My Website Style

This page explains the format, code, language and other style elements used throughout my website.


Having to choose a domain name, it appeared to me that using my last name would be ideal for a personal website. I have been the owner of the domain name since 2000. I am also a proud Canadian which is why I preferred a .ca than most of the alternatives available at the time.

Hosting Service

My website is currently being hosted on servers operated by 7081936 Canada Inc., which trades under the name Web Hosting Canada, an extremely reliable hosting provider with an impeccable customer service. Their packages are affordable and include all the bells and whistles you would expect. I highly recommend their services.


My website is coded using Hypertext Markup Language[1] and Cascading Stylesheet.[2] All web pages shall be properly formatted and compatible with the latest standards.


The look and feel of my website is generally derived from the design WT00748RD obtained through for which, in 2011, I purchased the non-exclusive rights. I especially like the colour scheme and the simplicity of the design, which is visually pleasing without being a distraction.


The main font used throughout my website is Gentium from SIL International, a typeface designed by Victor Gaultney and intended to be highly legible, reasonably compact, attractive, and freely available to all. The font has won a Certificate of Excellence in Typeface Design in two major international typeface design competitions: bukva:raz! (2001) and TDC2003 (2003). It covers Latin, Cyrillic and Greek scripts making it ideal to reach a global audience, but it is its design simplicity and legibility that factored most in the decision to choose this font.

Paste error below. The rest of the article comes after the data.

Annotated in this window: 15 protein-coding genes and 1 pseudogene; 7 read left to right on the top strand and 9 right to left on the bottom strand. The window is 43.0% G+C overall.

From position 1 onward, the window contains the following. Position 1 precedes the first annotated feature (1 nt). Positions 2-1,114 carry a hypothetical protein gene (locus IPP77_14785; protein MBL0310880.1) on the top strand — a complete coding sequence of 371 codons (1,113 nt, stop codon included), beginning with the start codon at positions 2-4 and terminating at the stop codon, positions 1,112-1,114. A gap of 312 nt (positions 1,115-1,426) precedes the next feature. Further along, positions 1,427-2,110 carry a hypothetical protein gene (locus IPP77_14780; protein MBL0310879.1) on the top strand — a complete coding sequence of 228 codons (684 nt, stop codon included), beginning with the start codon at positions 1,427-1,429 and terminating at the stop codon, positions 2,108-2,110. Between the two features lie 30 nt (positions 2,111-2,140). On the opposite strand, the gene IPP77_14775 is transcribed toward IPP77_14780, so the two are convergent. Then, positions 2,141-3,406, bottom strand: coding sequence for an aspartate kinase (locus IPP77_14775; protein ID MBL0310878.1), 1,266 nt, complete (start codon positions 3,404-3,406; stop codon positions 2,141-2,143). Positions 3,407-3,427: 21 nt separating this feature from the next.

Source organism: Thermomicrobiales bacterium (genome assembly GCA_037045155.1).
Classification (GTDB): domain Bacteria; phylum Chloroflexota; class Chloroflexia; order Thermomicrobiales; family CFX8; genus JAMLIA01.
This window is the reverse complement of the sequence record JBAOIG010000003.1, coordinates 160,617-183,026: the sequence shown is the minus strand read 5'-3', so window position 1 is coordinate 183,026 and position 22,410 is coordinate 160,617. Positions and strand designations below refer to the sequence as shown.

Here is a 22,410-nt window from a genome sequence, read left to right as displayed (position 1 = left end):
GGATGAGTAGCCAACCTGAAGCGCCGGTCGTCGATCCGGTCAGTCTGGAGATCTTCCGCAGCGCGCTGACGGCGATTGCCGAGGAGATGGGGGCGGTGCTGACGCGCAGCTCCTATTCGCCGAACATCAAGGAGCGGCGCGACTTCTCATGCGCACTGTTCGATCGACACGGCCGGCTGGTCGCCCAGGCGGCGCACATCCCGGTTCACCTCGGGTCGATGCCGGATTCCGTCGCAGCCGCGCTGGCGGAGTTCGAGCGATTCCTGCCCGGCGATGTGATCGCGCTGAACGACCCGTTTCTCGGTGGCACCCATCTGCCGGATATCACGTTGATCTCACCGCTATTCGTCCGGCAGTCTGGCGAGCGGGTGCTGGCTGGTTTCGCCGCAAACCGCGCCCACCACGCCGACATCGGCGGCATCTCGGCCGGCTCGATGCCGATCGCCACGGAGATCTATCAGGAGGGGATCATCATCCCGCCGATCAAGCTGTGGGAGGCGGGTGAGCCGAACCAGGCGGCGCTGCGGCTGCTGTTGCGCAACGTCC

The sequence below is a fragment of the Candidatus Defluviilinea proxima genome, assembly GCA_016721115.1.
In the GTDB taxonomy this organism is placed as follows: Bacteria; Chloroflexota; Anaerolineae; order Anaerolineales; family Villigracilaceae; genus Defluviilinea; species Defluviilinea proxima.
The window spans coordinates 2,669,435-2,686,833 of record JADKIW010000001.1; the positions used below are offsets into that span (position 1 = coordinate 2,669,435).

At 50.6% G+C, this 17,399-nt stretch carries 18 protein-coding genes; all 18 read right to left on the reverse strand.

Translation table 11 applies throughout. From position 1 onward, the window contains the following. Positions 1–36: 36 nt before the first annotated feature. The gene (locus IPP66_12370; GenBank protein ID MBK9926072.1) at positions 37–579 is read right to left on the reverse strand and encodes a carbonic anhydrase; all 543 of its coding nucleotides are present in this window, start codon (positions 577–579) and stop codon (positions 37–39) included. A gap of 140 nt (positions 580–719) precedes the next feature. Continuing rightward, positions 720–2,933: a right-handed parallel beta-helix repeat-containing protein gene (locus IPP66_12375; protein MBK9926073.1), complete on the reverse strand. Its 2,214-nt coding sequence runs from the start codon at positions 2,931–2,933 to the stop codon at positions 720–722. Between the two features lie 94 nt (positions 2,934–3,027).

The language and writing style chosen for my website is The Canadian Style,[3] which provides concise answers to questions concerning written English in the Canadian context and includes techniques for writing clearly and concisely.


Probably as a result of our historical links with Britain and our proximity to the United States, Canadian spelling has tended to waver between the forms used in these two countries. The spelling authority I chose for my website is The Canadian Oxford Dictionary,[4] which is based on research into Canadian usage and contains specifically Canadian terms.


The most practical method of citation and documentation for a website is obviously the use of endnotes, especially because of the impracticality of using a traditional bibliography. The citation format used throughout my website is mostly based on Evidence Explained,[5] whose models treat original and electronic sources not covered by other manuals.


  1. Ian Hickson, et al., eds., HTML Living Standard ( : 17 July 2024).
  2. Tab Atkins Jr., Elika J. Etemad and Florian Rivoal, eds., CSS Snapshot 2018, W3C Working Group Note ( : 22 January 2019).
  3. The Canadian Style: A Guide to Writing and Editing, rev. and exp. (Toronto: Dundurn Press, 1997).
  4. Katherine Barber, ed., The Canadian Oxford Dictionary (Toronto: Oxford University Press, 1998).
  5. Elisabeth Shown Mills, Evidence Explained: Citing History Sources from Artifacts to Cyberspace, 2nd ed. (Baltimore: Genealogical Publishing, 2012).